- Cemalcilar, Z. (2010). Schools as socialization contexts: Understanding the impact of school climate factors on students’ sense of school belonging. Applied Psychology: An International Review, 59(2), 243-272.
- Cemalcilar, Z. (2009). Understanding individual characteristics of adolescents who volunteer. Personality and Individual Differences, 46(4), 432-436.
- Cemalcilar, Z., Canbeyli, R., & Sunar, D. (2003). Learned helplessness, therapy, and personality traits: An experimental study. Journal of Social Psychology, 143(1), 65-81
- Cemalcilar, Z., & Falbo, T. (2008). A longitudinal study of the adaptation of international students in the United States. Journal of Cross-Cultural Psychology, 39(6), 799-804.
- Cemalcilar, Z., Falbo, T., & Stapleton, L. (2005). Cyber communication: A new opportunity for international students’ adaptation? International Journal of Intercultural Relations, 29, 91-110.
- Cemalcilar, Z., & Goksen, F. (2014). Inequality in social capital: social capital, social risk and drop-out in the Turkish education system. British Journal of Sociology of Education, 35 (1), 94-114. DOI: 10.1080/01425692.2012.740807
- Goksen, F., & Cemalcilar, Z. (2010). Migration as a cause of early drop-out from compulsory education: Implications for community action. International Journal of Intercultural Relations, 34(2), 163-175.
- Kagitcibasi, C., Sunar, D., Bekman, S., Baydar, N., & Cemalcilar, Z. (2009). Continuing effects of early enrichment in adult life: The Turkish Early Enrichment Project 22 years later. Journal of Applied Developmental Psychology, 30(6), 764-779.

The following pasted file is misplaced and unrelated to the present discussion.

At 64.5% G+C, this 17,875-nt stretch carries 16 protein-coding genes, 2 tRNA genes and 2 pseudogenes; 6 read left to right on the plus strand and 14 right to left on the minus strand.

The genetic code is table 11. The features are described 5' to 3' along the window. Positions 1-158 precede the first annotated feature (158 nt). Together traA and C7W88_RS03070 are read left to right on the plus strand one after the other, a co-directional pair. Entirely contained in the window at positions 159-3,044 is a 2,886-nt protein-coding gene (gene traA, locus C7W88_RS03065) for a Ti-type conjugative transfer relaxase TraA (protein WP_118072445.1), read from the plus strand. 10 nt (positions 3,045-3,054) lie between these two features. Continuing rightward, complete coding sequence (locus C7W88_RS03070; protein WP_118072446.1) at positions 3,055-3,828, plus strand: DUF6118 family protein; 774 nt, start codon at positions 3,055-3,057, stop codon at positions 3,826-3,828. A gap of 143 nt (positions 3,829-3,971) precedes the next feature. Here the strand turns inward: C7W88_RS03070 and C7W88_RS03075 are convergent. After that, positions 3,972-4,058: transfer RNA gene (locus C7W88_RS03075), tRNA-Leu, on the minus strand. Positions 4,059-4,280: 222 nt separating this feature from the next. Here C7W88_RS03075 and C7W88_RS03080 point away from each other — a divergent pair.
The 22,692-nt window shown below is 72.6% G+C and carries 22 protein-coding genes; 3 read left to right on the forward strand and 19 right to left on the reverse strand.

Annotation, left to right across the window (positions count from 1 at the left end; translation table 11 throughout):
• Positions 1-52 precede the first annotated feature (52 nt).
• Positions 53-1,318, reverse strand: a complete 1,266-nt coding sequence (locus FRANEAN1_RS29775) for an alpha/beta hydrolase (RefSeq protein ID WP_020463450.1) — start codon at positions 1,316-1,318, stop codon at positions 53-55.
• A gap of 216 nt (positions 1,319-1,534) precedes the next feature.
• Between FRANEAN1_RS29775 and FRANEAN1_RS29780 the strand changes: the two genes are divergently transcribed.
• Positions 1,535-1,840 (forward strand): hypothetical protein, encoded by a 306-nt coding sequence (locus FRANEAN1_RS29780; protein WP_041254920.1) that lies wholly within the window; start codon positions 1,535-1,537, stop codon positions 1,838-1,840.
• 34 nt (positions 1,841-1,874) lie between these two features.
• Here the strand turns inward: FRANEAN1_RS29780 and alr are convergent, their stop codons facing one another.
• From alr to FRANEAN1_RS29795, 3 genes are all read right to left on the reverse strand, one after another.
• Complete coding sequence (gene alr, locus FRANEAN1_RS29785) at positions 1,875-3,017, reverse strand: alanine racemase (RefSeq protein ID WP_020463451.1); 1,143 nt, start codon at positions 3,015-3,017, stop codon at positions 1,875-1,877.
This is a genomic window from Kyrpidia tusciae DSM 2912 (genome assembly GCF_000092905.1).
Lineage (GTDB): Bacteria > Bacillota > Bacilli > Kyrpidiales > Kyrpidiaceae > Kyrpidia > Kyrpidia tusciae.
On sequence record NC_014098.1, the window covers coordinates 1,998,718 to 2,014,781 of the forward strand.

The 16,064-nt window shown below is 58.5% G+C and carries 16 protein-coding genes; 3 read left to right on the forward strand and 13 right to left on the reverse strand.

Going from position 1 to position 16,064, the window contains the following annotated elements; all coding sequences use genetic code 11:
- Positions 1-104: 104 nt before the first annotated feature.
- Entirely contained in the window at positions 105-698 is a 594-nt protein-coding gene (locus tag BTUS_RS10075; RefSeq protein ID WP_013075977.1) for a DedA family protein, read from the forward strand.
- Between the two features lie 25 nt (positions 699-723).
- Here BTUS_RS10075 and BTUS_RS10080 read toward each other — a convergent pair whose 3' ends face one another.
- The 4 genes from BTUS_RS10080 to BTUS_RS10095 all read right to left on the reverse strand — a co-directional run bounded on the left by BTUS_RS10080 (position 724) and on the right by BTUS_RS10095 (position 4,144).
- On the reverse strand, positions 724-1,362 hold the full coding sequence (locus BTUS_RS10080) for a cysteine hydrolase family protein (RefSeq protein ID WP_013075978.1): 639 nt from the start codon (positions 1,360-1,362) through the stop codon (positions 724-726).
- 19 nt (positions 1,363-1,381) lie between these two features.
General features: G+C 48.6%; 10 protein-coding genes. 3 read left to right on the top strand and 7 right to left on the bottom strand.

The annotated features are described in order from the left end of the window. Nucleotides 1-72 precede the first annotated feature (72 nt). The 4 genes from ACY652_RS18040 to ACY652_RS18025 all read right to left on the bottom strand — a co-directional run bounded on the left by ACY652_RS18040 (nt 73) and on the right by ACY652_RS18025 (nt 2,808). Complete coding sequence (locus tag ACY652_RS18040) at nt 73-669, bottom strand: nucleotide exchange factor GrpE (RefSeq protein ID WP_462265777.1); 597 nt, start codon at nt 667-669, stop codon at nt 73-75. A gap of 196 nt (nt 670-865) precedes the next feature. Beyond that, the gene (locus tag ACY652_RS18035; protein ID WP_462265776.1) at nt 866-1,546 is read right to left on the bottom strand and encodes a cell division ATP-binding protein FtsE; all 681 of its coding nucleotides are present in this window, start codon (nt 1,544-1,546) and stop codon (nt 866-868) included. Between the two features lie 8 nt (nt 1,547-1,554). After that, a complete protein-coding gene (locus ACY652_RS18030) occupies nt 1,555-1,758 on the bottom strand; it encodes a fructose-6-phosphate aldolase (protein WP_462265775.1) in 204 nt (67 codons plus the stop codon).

- Karabati, S., & Cemalcilar, Z. (2010). Values, materialism, and well-being: A study with Turkish university students. Journal of Economic Psychology, 31(4), 624-633.
- Klein, R. A., Ratliff, K. A., Vianello, M., Adams, R. B., Jr., Bahník, Š., Bernstein, M. J., Bocian, K., Brandt, M. J., Brooks, B., Brumbaugh, C. C., Cemalcilar, Z., Chandler, J., Cheong, W., Davis, W. E., Devos, T., Eisner, M., Frankowska, N., Furrow, D., Galliani, E. M., Hasselman, F., Hicks, J. A., Hovermale, J. F., Hunt, S. J., Huntsinger, J. R., IJzerman, H., John, M., Joy-Gaba, J. A., Kappes, H. B., Krueger, L. E., Kurtz, J., Levitan, C. A., Mallett, R., Morris, W. L., Nelson, A. J., Nier, J. A., Packard, G., Pilati, R., Rutchick, A. M., Schmidt, K., Skorinko, J. L., Smith, R., Steiner, T. G., Storbeck, J., Van Swol, L. M., Thompson, D., van’t Veer, A., Vaughn, L. A., Vranka, M., Wichman, A., Woodzicka, J. A., & Nosek, B. A. (in press). Investigating variation in replicability: A “many labs” replication project. Social Psychology.
- Tanes, Z., & Cemalcilar, Z. (2010). Learning from SimCity: An empirical study of Turkish adolescents. Journal of Adolescence, 33(5), 731-739.
- Cemalcilar, Z. (2008). Communicating electronically: Keeping contact when too far away to visit. In K. St-Amant & S. Kelsey (Eds.), Handbook of research on computer mediated communication (pp 365-378). New York: IGI Global.
- Advanced Social Psychology
- Applied Social Psychology
- Introduction to Psychology
- Introduction to Social Psychology
- Scientific Methods in Social and Behavioral Sciences
- Self and Social Identity
Department of Psychology, SOS 209
Rumelifeneri Yolu Sariyer
- Phone: +90-212-3381515